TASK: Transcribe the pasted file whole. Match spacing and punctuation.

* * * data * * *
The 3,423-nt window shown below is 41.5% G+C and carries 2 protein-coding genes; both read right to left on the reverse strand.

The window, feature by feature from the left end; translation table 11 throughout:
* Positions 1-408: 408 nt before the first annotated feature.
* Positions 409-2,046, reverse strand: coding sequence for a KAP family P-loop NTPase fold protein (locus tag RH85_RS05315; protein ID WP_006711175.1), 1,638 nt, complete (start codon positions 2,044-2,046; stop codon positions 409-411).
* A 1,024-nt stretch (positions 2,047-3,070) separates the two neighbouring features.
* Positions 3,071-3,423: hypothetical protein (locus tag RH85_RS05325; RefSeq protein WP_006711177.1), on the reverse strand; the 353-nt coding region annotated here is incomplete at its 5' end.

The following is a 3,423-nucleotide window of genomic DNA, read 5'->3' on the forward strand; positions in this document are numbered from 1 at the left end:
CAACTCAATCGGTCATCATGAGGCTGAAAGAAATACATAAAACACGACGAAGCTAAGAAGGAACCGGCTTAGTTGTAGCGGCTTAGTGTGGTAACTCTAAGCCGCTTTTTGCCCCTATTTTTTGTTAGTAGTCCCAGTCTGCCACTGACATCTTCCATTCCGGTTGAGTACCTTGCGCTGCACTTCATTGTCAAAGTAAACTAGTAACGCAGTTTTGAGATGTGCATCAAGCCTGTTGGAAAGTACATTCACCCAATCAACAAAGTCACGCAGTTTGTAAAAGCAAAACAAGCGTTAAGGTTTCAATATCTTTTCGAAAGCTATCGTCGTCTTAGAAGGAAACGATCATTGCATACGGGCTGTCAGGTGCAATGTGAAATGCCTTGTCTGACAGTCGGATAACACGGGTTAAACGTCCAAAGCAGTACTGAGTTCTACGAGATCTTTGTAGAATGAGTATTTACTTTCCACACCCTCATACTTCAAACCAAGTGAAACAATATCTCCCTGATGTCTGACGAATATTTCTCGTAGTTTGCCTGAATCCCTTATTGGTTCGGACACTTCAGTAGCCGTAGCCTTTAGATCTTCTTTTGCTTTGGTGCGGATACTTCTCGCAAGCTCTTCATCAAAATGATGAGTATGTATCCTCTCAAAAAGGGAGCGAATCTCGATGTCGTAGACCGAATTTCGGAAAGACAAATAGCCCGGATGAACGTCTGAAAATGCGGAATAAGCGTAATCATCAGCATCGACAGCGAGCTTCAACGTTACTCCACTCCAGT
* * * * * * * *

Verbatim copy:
The 3,423-nt window shown below is 41.5% G+C and carries 2 protein-coding genes; both read right to left on the reverse strand.

The window, feature by feature from the left end; translation table 11 throughout:
* Positions 1-408: 408 nt before the first annotated feature.
* Positions 409-2,046, reverse strand: coding sequence for a KAP family P-loop NTPase fold protein (locus tag RH85_RS05315; protein ID WP_006711175.1), 1,638 nt, complete (start codon positions 2,044-2,046; stop codon positions 409-411).
* A 1,024-nt stretch (positions 2,047-3,070) separates the two neighbouring features.
* Positions 3,071-3,423: hypothetical protein (locus tag RH85_RS05325; RefSeq protein WP_006711177.1), on the reverse strand; the 353-nt coding region annotated here is incomplete at its 5' end.

The following is a 3,423-nucleotide window of genomic DNA, read 5'->3' on the forward strand; positions in this document are numbered from 1 at the left end:
CAACTCAATCGGTCATCATGAGGCTGAAAGAAATACATAAAACACGACGAAGCTAAGAAGGAACCGGCTTAGTTGTAGCGGCTTAGTGTGGTAACTCTAAGCCGCTTTTTGCCCCTATTTTTTGTTAGTAGTCCCAGTCTGCCACTGACATCTTCCATTCCGGTTGAGTACCTTGCGCTGCACTTCATTGTCAAAGTAAACTAGTAACGCAGTTTTGAGATGTGCATCAAGCCTGTTGGAAAGTACATTCACCCAATCAACAAAGTCACGCAGTTTGTAAAAGCAAAACAAGCGTTAAGGTTTCAATATCTTTTCGAAAGCTATCGTCGTCTTAGAAGGAAACGATCATTGCATACGGGCTGTCAGGTGCAATGTGAAATGCCTTGTCTGACAGTCGGATAACACGGGTTAAACGTCCAAAGCAGTACTGAGTTCTACGAGATCTTTGTAGAATGAGTATTTACTTTCCACACCCTCATACTTCAAACCAAGTGAAACAATATCTCCCTGATGTCTGACGAATATTTCTCGTAGTTTGCCTGAATCCCTTATTGGTTCGGACACTTCAGTAGCCGTAGCCTTTAGATCTTCTTTTGCTTTGGTGCGGATACTTCTCGCAAGCTCTTCATCAAAATGATGAGTATGTATCCTCTCAAAAAGGGAGCGAATCTCGATGTCGTAGACCGAATTTCGGAAAGACAAATAGCCCGGATGAACGTCTGAAAATGCGGAATAAGCGTAATCATCAGCATCGACAGCGAGCTTCAACGTTACTCCACTCCAGT